Hometown: Danville, Ill.
Current City: Hortonville, Wis.
Position: Lean facilitator at ThedaCare
Graduated: December 2012
John Gijsen is no stranger to change. On top of moving more than 30 times throughout his life, his educational path has changed drastically.
He started going to college for photography in Illinois, then switched to aviation management through a school in Utah and became a commercial pilot.
He later moved to Scotland where he went into manufacturing, became a pilot again, and now Gijsen just finished his second bachelor’s degree, which he said helped him secure his job as a lean facilitator at ThedaCare.
Before choosing UW Oshkosh, Gijsen did a lot of research and talked to advisers from other colleges, but he said he didn’t feel they were the right fit for him in his pursuit of a career in the health care industry.
“My adviser went above and beyond for me to make sure I could get as many credits transferred as possible — I really think it was my adviser being that advocate for me that made me choose UW Oshkosh.”
Gijsen started college at UW Oshkosh in the summer of 2010 and was able to transfer many of his credits from his first bachelor’s degree. With his work and life experience, Gijsen also earned 18 credits through the Credit for Prior Learning program.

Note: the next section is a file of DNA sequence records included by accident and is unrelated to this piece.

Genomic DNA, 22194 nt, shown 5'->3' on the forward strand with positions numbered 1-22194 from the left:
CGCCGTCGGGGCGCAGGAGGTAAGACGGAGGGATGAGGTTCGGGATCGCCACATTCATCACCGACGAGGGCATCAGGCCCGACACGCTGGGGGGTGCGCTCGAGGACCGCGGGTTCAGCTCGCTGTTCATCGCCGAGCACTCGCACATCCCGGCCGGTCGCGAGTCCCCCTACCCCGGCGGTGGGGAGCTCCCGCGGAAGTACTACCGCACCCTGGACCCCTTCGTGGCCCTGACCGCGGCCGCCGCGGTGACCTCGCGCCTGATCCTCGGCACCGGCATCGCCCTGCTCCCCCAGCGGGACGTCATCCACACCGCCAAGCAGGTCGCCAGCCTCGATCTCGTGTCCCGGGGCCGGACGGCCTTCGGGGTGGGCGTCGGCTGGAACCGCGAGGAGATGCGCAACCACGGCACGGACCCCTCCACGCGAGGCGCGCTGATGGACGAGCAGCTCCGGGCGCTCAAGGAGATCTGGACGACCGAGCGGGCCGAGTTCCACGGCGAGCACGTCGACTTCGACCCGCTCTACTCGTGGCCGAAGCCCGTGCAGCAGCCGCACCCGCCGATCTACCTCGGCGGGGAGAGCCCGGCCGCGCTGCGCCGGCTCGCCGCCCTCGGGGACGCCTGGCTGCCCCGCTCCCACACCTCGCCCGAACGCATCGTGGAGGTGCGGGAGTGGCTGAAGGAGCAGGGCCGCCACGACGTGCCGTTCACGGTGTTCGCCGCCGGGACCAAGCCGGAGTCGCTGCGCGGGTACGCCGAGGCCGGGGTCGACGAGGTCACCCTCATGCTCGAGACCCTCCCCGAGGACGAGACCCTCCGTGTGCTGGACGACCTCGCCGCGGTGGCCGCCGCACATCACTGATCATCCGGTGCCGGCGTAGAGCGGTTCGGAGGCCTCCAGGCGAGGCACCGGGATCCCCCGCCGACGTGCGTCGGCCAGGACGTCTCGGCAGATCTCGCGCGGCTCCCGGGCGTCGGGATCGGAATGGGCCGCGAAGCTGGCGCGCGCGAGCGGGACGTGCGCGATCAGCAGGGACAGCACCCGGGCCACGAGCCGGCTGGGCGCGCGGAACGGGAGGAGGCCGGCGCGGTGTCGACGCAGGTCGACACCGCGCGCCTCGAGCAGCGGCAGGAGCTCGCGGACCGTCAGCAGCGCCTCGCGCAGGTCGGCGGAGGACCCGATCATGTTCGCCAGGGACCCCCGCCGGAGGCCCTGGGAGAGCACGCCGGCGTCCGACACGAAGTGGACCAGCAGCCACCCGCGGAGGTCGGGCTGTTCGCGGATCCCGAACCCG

“When I started my degree at UW Oshkosh, I was looking to finish my bachelor’s degree as quickly as possible so I could start my master’s degree,” Gijsen said.
Through his many life experiences, Gijsen had the opportunity to do a lot of public speaking, accounting, budgeting and data analysis, which he showed through his Credit for Prior Learning portfolio.
“I’ve been fortunate to have quite a few careers in life, and I did the Credit for Prior Learning portfolio option, which essentially helped me graduate nine months quicker,” Gijsen said. “The financial aspect was also positive — instead of having to pay for the 18 credits I earned, I only had to pay a small fee for each.”
For Gijsen, it is vital to have the support of his wife and daughter, who motivate him to do well in his classes.
“I would get up at 3:30 or 4 a.m. every day to work on my classes,” Gijsen said. “The desire to complete the majority of my homework without taking away from family time is what drove me to get up so early.”